SFU Nightline: An Interview with Volunteer Shiva Manavipour

I recently had the opportunity to interview a volunteer for the SFU Nightline. The Nightline offers students and the SFU community someone to talk to confidentially – it’s open 24 hours a day, seven days a week, and run fully by volunteers. If you’re considering working there, Shiva Manavipour offers some insight on what it’s like.

What is your educational background?

I am currently completing my Bachelor’s of General Studies in Education – I’m in my 4th year.  I am doing a minor in human development and counseling and took many counseling psychology courses. I also plan on doing my Master’s in counseling, so you can see why I was interested in this job.

How did you find out about this position, and how did you get hired?

I saw the posters on campus and was intrigued. It seemed like a great way for me to begin getting experience in my field of study. I applied for the Nightline position through Volunteer Services as a Peer Educator.

How long did you volunteer?
Two semesters.

Are there any educational or professional requirements to volunteer?
Students from all faculties can work for the nightline. Though some volunteers are psychology students, all that’s really needed is interest and dedication in supporting the students in your community. All volunteers go through a comprehensive training session before starting – that teaches them everything they need to know to be successful.

What happens during training?
The training session takes two weeks, roughly every day. We are provided a manual of duties, responsibilities and procedures to read and we go through the manual during training. We are taught how to respond to the caller by adjusting our tone of voice, the words we use, but most importantly to listen attentively. We prepare ourselves for the different scenarios we may encounter by role playing.

What are the shifts like?
We all work from home, which is very convenient. Volunteers are provided with pagers and cellphones. Once a call comes in they receive a page and they respond by calling a call center, which connects the volunteer to the caller.  Since the nightline is open on weekdays from 4:30 pm – 8:30 am, volunteers have to stay up during the night to make sure they can answer incoming calls.  On weekends, the nightline is open 24 hours a day, from 8:30 am on Saturday to 8:30 am on Sunday, and  another volunteer does a second shift from Sunday morning until Monday morning. There were 11 volunteers when I was there, so I only had t­­o take one weekend shift per month.  It’s not as bad as it sounds. – you can just hang out on the couch while you wait for calls!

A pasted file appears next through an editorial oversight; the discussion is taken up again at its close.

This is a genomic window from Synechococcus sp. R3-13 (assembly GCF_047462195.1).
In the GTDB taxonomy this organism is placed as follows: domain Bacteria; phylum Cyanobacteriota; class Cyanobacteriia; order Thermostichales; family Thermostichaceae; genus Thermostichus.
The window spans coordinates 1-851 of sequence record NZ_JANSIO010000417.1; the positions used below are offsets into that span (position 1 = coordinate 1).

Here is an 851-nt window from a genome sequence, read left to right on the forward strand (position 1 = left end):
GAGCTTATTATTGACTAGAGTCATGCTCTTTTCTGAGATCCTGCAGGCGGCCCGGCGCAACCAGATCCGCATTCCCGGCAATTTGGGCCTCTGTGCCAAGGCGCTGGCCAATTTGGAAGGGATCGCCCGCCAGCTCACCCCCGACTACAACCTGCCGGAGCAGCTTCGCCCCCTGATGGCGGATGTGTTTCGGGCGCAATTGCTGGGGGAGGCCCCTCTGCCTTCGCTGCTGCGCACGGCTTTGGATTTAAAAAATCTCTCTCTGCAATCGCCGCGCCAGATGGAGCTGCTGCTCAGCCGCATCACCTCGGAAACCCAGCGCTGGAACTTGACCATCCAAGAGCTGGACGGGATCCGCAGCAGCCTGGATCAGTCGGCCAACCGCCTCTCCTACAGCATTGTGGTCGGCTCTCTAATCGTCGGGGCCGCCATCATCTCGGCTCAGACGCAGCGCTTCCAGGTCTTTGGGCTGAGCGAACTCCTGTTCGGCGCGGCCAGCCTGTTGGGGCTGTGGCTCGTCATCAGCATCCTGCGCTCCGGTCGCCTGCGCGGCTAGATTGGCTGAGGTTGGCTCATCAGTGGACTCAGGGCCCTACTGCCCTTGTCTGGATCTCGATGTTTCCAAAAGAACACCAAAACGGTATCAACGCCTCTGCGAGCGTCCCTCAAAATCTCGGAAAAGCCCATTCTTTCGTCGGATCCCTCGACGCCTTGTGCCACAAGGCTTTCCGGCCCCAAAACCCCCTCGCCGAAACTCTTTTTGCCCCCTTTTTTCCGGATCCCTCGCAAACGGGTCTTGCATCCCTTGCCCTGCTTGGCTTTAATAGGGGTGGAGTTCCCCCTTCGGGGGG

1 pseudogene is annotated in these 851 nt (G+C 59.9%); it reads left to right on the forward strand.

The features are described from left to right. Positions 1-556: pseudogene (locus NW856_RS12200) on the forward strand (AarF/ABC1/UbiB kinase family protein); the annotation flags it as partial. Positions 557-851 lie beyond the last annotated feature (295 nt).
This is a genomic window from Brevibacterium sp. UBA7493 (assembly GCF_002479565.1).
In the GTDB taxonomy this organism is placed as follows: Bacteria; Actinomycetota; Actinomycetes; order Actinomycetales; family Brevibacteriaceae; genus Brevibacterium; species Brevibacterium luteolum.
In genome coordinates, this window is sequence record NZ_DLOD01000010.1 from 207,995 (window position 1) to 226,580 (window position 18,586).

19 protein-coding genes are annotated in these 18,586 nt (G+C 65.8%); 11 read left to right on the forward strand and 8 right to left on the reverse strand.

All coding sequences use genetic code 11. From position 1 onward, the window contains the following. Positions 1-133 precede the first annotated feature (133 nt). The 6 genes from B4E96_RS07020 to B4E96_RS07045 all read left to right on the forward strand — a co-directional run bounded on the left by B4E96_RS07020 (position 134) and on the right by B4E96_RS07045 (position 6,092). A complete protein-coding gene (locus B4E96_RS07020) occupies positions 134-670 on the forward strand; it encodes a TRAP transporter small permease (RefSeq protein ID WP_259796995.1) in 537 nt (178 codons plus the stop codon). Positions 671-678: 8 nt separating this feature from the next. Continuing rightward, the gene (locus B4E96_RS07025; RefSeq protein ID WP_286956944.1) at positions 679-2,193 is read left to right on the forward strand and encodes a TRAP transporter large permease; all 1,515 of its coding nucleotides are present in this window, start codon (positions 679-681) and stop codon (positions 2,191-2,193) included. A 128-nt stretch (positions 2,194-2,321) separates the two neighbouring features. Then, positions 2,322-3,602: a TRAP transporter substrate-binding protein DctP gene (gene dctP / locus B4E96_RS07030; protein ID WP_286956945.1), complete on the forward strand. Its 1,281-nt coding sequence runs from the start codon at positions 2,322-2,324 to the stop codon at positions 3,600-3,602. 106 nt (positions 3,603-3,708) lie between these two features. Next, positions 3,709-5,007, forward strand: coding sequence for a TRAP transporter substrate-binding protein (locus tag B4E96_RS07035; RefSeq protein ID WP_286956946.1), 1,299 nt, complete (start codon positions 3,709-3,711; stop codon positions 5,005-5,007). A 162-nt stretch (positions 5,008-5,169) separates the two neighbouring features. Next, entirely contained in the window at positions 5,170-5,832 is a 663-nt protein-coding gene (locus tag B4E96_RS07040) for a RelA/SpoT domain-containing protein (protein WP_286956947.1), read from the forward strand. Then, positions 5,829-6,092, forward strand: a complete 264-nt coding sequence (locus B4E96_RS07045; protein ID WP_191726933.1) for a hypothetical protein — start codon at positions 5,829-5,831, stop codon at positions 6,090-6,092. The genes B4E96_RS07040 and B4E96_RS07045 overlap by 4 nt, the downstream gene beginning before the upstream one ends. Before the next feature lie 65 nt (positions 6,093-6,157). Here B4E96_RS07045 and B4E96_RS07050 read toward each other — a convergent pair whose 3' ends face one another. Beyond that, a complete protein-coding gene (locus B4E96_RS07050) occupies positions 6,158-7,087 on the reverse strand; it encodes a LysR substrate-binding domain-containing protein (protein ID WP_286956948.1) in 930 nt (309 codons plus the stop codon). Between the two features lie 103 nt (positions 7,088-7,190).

During or after each call, we fill out a form with all the information about the call.

How does the volunteer team communicate with each other?
Every two weeks, our team would meet to debrief on all the calls we had. We would discuss where we were strong and where we struggled, and share tips on how to improve in future situations. Debriefing was also a good way to know about all our fellow volunteers’ callers in case callers called back – we’d be aware of  the context of their next call.

What is the time commitment for volunteers?
All volunteers are expected to work one day during the work week and one day over the weekend.

What happens if you get a caller that makes you uncomfortable?
That can happen. There is always a supervisor on-call who can either take over for us, or give us advice on what to say or do.

What did you gain from volunteering?
This was my first experience in a counselling environment, and my supervisor Wayne Heaslip helped me to understand how counselling services work. I got to help others and learned to be an attentive listener – I developed more empathy for people and became more aware of the way my intonation and manners impacted the way I communicated with others. Not only did I gain counselling experience, but also skills I can use in my working and personal relationships. I also got a great reference after completing my work term.

What were some of the difficult aspects of volunteering there?
Sometimes it was hard  to avoid identifying with people who had problems similar to mine. I had to be conscious that I stayed neutral with my responses and avoided getting too emotionally involved. I had to find the solution that was right for them, not for me. It was difficult also to receive calls from people that were manically depressed or in the midst of a very difficult time in their lives. I learned not to internalize the struggles of the callers thanks to the debriefings with my fellow teammates. We were also given excellent advice on self-care, which refers to the ways we can take care of ourselves after an intense, high-stress call.

Can you share some advice from what you’d learned working there?

One of the most important things I learned was that I was there to listen, not give advice. After all, I can’t possibly know the whole story based on what the caller would tell me, so how can I think I know what’s best for them to do? That lesson has helped me within my own relationships – oftentimes, we think we can identify with someone elses problems or situation, but we must remember that everyone’s situation varies.

Can you offer some advice on dealing with exam stress?
Nothing that hasn’t been said before! Do your best not to cram, get a good night’s sleep, and eat a well balanced meal – make sure to have a banana. When you need to calm yourself, take deep breaths.  I know it’s basic, but that really is my best advice!

Shiva is currently the Education Representative at SFU. She is assisting with the financing to continue the SFU Nightline Service. She can be contacted at edurep@sfss.ca

If you’d like to volunteer, visit the Health & Counselling Services website.

For more information, visit the SFU Nightline Homepage.

By Sonya Reznitsky